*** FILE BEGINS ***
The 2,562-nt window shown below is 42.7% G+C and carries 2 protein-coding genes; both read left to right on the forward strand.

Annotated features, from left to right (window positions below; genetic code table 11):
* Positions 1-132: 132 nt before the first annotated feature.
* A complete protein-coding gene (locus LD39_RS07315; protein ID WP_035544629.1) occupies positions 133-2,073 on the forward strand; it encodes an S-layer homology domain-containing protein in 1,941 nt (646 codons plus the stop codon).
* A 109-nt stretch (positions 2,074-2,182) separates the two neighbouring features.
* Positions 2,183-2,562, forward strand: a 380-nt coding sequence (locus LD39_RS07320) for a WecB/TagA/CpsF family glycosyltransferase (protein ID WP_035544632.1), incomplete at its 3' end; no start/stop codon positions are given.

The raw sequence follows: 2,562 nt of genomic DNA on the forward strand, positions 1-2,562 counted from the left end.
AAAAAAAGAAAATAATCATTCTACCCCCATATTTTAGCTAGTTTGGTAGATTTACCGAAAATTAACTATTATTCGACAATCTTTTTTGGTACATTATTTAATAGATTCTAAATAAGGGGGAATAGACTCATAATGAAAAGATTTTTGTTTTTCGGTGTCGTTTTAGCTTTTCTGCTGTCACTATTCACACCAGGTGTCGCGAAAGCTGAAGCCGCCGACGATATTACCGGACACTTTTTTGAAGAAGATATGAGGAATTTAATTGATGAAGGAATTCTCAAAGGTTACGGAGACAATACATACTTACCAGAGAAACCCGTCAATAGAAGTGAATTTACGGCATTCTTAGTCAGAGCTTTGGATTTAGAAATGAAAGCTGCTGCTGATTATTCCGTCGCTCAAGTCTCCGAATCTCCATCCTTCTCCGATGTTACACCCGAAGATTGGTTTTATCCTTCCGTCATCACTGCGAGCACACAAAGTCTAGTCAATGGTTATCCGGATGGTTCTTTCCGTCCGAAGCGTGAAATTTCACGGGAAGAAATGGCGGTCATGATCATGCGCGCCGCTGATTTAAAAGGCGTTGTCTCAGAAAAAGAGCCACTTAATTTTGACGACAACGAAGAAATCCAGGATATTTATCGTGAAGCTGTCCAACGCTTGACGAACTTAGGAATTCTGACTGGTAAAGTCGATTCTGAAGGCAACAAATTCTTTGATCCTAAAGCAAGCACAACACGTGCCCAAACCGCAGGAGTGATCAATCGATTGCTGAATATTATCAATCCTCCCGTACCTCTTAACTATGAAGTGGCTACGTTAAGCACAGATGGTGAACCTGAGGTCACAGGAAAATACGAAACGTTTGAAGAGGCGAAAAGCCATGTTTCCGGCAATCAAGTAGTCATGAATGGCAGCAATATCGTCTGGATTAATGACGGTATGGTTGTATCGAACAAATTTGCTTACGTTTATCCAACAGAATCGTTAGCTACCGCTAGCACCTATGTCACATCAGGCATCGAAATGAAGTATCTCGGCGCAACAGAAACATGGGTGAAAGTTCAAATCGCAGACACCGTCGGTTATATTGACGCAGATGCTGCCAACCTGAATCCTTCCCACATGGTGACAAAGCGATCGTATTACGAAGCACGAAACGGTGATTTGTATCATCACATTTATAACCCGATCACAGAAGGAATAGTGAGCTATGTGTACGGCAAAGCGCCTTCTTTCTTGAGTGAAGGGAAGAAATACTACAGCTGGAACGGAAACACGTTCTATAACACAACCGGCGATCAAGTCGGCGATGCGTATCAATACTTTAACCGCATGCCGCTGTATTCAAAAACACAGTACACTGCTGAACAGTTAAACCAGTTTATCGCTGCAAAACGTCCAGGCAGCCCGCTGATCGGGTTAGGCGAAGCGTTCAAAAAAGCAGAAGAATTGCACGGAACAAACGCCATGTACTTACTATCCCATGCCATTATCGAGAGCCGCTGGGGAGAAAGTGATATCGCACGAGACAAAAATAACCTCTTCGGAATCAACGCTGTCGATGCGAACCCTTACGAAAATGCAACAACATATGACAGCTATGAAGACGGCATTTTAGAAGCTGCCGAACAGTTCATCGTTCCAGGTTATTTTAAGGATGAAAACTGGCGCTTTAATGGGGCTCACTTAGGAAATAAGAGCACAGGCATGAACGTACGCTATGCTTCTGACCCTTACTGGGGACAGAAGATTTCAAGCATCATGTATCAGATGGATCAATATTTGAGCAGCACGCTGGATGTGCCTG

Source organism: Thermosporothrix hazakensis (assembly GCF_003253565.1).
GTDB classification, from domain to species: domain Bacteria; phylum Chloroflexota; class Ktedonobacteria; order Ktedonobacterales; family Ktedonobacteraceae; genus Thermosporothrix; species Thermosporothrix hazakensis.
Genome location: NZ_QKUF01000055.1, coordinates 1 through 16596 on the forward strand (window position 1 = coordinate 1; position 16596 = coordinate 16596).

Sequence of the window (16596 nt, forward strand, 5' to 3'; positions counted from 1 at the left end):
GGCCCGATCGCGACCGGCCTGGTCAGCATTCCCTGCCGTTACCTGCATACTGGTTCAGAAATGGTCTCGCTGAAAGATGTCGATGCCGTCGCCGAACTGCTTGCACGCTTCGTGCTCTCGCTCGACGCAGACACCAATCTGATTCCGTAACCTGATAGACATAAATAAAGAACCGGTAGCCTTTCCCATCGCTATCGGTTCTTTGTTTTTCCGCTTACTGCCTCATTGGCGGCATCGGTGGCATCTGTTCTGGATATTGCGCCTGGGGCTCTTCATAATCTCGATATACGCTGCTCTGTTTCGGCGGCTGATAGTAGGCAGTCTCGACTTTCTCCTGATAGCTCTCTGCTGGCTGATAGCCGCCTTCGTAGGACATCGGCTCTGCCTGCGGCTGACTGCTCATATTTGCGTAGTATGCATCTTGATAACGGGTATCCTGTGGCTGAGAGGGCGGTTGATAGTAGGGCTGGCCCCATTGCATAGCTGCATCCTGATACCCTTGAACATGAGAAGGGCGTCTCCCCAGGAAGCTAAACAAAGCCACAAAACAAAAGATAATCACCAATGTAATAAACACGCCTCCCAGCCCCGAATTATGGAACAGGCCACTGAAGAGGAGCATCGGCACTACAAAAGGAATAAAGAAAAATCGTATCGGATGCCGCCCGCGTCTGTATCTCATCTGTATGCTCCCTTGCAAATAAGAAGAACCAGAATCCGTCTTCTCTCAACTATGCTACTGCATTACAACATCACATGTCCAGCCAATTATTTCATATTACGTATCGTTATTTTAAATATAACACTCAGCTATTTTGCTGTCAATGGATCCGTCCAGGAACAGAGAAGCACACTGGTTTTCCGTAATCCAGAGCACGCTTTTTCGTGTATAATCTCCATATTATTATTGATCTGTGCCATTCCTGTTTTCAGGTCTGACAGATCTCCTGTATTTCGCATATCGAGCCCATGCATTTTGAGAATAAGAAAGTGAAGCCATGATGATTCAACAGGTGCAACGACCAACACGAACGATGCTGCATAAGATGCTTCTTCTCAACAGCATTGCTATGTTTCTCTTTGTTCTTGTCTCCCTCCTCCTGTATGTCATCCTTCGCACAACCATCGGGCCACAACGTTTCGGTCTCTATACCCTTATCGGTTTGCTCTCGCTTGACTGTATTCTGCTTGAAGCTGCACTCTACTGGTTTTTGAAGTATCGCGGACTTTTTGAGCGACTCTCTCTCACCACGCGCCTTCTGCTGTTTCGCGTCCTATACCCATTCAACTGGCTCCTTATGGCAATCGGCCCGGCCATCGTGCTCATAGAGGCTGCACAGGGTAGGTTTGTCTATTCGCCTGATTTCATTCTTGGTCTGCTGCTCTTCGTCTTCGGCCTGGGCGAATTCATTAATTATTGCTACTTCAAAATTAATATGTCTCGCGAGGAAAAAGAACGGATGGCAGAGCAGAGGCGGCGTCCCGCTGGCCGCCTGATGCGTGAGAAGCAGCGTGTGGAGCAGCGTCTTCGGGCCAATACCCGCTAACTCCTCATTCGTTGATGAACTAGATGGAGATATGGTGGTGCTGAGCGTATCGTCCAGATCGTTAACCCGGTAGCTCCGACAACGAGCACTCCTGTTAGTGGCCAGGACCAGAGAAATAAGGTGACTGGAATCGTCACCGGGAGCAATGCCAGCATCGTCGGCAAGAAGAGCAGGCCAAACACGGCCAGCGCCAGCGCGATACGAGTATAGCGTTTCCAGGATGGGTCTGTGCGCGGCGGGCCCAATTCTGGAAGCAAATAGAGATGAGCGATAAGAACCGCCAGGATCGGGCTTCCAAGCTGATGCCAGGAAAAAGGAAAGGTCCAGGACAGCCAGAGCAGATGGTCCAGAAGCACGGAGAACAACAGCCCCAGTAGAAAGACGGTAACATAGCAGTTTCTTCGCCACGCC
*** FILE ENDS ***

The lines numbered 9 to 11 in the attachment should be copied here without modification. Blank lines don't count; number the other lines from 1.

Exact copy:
Source organism: Thermosporothrix hazakensis (assembly GCF_003253565.1).
GTDB classification, from domain to species: domain Bacteria; phylum Chloroflexota; class Ktedonobacteria; order Ktedonobacterales; family Ktedonobacteraceae; genus Thermosporothrix; species Thermosporothrix hazakensis.
Genome location: NZ_QKUF01000055.1, coordinates 1 through 16596 on the forward strand (window position 1 = coordinate 1; position 16596 = coordinate 16596).